Where the piece makes its biggest mistake is in saying "The problem here isn’t truly the time in between pitches (some pitchers, especially relievers and Yu Darvish, do take way too long to get rid of the ball, though, but it is what it is), but rather the time in between action." Not only is the time in between pitches literally the main culprit for the increase in game time, but the time in between pitches is also the only time during the game when there is no action happening. Despite what people think, a strikeout is action. A walk is action. A pick-off is action. The ball is flying through the air and players are reacting to it. So, let's take a look at the time between pitches.

Grant Brisbee wrote a magnificent piece (link below) where he literally timed everything in a game from 1984 and a game from 2014. Both games featured many of the same attributes - number of mid-inning pitching changes, number of batters, number of pitches, final score. Go read the piece because it's excellent, but the bottom line was the amount of time caused by inaction pitches (he defines inaction pitches as non-hit, non-AB ending, non-runner advancing) was 25 minutes more in 2014 than 1984. That can only be caused by pitchers taking longer to deliver pitches and accounts for nearly all of the remaining 27 minutes we were looking for. As that accounts for most of the pitches in the game, the remaining 2 minutes we are looking for is easily accounted for by the extra time between pitches on all action pitches.

I do agree with Mr. DeGenz on one thing - baseball is a beautiful game that benefits from not being timed. However, I very much disagree that we should let pitchers take as much time as they want. There is a sweet spot of time where, once passed, the fan loses interest in what's going to happen next and, inevitably, the entire game. It's one thing to watch a pitcher take a few seconds to take a breath, set himself on the mound, zero in on the plate, then let loose. That is awesome. It's another to watch Kenley Jansen or Jorge de la Rosa craft legislation or next week's dinner menu entirely in their heads before delivering the next pitch. That is not awesome. Rule 8.04 says the pitcher shall deliver the next pitch within 12 seconds of receiving the ball, when the bases are unoccupied. 20 seconds is being generous. 21 seconds is when the fan starts to yawn or get annoyed and the popularity of baseball takes a hit.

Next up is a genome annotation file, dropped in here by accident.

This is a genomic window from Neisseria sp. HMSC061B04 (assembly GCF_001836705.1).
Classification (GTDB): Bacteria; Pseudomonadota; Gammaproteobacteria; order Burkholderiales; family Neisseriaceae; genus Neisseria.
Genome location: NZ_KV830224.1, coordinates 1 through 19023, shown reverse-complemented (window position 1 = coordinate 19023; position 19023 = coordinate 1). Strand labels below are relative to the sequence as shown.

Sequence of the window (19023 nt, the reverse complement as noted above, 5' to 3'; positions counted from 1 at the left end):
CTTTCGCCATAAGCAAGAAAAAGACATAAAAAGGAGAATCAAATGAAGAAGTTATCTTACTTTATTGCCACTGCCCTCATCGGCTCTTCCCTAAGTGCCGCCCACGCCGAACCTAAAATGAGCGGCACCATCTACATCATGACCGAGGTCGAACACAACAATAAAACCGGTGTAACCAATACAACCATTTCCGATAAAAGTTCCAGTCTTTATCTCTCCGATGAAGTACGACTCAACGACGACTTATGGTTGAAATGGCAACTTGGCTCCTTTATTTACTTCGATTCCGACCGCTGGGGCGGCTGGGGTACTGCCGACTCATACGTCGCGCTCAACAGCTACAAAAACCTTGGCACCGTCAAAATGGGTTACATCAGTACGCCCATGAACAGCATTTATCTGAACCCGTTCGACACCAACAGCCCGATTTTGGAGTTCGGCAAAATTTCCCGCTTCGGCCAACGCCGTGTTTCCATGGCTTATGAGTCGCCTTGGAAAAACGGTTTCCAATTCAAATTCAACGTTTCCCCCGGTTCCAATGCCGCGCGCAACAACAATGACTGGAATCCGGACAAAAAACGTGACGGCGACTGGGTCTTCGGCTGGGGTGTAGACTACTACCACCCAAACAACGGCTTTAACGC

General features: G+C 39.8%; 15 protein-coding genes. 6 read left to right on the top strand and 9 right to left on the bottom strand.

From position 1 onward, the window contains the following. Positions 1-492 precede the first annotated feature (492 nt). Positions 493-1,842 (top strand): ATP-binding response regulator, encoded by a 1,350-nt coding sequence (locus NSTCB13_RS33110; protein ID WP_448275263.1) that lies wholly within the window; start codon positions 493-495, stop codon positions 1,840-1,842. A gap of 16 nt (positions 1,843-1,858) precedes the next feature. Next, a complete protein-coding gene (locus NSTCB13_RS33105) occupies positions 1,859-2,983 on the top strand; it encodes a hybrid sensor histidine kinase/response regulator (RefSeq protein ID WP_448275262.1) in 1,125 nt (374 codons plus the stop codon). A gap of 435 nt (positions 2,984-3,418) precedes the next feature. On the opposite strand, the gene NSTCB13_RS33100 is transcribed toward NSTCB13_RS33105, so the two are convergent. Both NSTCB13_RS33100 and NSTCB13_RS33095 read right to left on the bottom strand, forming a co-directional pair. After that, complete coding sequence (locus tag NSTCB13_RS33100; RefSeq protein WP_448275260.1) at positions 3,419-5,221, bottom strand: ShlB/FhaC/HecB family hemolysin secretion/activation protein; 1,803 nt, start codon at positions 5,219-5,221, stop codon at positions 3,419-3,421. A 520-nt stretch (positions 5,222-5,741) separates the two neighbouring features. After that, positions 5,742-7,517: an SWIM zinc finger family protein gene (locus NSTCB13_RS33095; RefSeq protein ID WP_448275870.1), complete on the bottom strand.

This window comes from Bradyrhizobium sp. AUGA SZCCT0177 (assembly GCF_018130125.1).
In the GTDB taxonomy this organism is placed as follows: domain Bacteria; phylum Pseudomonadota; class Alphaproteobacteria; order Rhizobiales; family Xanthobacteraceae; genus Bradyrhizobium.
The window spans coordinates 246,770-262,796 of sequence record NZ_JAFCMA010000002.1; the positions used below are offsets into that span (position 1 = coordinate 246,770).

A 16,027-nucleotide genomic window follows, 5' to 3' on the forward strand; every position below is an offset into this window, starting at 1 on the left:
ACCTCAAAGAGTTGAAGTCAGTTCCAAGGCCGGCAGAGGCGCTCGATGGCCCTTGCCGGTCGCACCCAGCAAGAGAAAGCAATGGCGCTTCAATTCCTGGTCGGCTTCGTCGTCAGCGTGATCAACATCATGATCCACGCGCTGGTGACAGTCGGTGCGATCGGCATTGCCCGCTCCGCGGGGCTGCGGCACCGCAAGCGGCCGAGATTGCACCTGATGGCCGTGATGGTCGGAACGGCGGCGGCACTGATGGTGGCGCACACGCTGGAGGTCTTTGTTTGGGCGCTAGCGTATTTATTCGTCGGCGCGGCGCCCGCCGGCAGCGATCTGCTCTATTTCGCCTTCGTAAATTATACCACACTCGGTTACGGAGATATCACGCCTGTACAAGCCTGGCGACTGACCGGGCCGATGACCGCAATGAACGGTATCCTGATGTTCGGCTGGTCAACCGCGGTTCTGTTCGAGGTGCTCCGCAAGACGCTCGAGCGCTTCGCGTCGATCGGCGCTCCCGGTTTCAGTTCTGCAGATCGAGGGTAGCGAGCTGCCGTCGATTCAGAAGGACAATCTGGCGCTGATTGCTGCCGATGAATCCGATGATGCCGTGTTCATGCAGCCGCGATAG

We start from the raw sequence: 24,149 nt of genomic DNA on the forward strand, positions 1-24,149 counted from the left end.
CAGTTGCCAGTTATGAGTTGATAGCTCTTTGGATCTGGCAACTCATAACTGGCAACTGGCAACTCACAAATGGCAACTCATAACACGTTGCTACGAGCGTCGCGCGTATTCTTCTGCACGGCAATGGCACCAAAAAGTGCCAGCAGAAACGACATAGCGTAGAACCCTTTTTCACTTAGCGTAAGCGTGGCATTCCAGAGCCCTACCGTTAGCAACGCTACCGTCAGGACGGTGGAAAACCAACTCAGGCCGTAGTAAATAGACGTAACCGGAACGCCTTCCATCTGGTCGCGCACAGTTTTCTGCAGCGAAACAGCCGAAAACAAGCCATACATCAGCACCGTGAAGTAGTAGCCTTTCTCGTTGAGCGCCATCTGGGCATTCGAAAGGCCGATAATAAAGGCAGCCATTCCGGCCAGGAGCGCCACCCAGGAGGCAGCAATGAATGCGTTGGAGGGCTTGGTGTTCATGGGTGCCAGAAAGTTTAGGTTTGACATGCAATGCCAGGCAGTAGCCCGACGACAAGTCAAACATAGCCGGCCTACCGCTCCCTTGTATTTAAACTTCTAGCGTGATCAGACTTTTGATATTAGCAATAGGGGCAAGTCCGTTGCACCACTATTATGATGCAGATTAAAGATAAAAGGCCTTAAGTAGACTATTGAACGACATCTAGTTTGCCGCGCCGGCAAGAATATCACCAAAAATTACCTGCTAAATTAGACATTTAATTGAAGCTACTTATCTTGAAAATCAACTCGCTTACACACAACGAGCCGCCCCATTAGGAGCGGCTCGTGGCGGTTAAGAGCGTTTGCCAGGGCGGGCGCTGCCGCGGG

The final section of Mr. DeGenz's piece is really his only valid argument because it has only to do with how he feels. He doesn't think there should be a pitch clock because he doesn't want one. And that's okay. He even adds this (indirectly) to the idea of a robot strike zone. He wants human error as an element to the game. Personally, I'd rather a game be played by the rules rather than by acting to manipulate umpires (just like when players resort to flopping in basketball, soccer, football, and hockey), since that tells us who is actually the better team, but that is a different conversation. For me, the color is in the players playing baseball or messing up playing baseball, not umpires messing up rules.

For the record, I also enjoy watching strikeouts as much as I enjoy watching balls in play. Both are part of the game. But, I also understand why some people get bored of them. In the end, we all want the same thing - for baseball to appeal to as many people as possible so that it never goes away. I believe that anybody who actually likes baseball doesn't give a damn if the game is 2 and a half hours or 3 hours. But, I also believe that all of those same people would appreciate it if the pitcher would just throw the damned ball already. Considering that our human umpires have never bothered to enforce rule 8.04, the alternative is to have technology do it for them.

Eat. Drink. Be Merry. But the above FanPost does not necessarily reflect the attitudes, opinions, or views of Purple Row's staff (unless, of course, it's written by the staff [and even then, it still might not]).